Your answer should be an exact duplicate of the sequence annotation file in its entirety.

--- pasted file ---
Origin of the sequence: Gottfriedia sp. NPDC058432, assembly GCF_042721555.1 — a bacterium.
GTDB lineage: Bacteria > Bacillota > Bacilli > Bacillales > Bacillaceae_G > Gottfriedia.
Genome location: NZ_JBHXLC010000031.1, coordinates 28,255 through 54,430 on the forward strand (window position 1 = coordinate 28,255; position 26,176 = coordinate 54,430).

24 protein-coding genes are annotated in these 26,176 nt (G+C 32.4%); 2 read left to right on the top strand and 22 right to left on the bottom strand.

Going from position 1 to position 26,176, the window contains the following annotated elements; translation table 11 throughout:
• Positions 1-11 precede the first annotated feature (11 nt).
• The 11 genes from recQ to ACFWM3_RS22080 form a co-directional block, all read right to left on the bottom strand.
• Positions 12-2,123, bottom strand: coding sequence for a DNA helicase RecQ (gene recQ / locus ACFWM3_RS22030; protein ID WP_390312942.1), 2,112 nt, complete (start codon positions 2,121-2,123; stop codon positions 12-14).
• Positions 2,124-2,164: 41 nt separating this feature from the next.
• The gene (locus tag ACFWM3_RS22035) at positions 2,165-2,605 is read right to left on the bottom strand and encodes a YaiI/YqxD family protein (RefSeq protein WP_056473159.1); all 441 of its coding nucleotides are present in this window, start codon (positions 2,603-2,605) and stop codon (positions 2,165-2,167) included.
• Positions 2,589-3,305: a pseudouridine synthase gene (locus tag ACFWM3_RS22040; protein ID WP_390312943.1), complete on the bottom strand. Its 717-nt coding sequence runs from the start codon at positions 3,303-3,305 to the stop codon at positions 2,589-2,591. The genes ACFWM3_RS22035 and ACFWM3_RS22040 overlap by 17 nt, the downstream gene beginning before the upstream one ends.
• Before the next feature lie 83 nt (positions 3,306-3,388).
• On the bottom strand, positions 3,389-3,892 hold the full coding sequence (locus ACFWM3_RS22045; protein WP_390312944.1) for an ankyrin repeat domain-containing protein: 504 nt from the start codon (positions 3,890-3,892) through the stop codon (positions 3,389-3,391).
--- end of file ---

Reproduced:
Origin of the sequence: Gottfriedia sp. NPDC058432, assembly GCF_042721555.1 — a bacterium.
GTDB lineage: Bacteria > Bacillota > Bacilli > Bacillales > Bacillaceae_G > Gottfriedia.
Genome location: NZ_JBHXLC010000031.1, coordinates 28,255 through 54,430 on the forward strand (window position 1 = coordinate 28,255; position 26,176 = coordinate 54,430).

24 protein-coding genes are annotated in these 26,176 nt (G+C 32.4%); 2 read left to right on the top strand and 22 right to left on the bottom strand.

Going from position 1 to position 26,176, the window contains the following annotated elements; translation table 11 throughout:
• Positions 1-11 precede the first annotated feature (11 nt).
• The 11 genes from recQ to ACFWM3_RS22080 form a co-directional block, all read right to left on the bottom strand.
• Positions 12-2,123, bottom strand: coding sequence for a DNA helicase RecQ (gene recQ / locus ACFWM3_RS22030; protein ID WP_390312942.1), 2,112 nt, complete (start codon positions 2,121-2,123; stop codon positions 12-14).
• Positions 2,124-2,164: 41 nt separating this feature from the next.
• The gene (locus tag ACFWM3_RS22035) at positions 2,165-2,605 is read right to left on the bottom strand and encodes a YaiI/YqxD family protein (RefSeq protein WP_056473159.1); all 441 of its coding nucleotides are present in this window, start codon (positions 2,603-2,605) and stop codon (positions 2,165-2,167) included.
• Positions 2,589-3,305: a pseudouridine synthase gene (locus tag ACFWM3_RS22040; protein ID WP_390312943.1), complete on the bottom strand. Its 717-nt coding sequence runs from the start codon at positions 3,303-3,305 to the stop codon at positions 2,589-2,591. The genes ACFWM3_RS22035 and ACFWM3_RS22040 overlap by 17 nt, the downstream gene beginning before the upstream one ends.
• Before the next feature lie 83 nt (positions 3,306-3,388).
• On the bottom strand, positions 3,389-3,892 hold the full coding sequence (locus ACFWM3_RS22045; protein WP_390312944.1) for an ankyrin repeat domain-containing protein: 504 nt from the start codon (positions 3,890-3,892) through the stop codon (positions 3,389-3,391).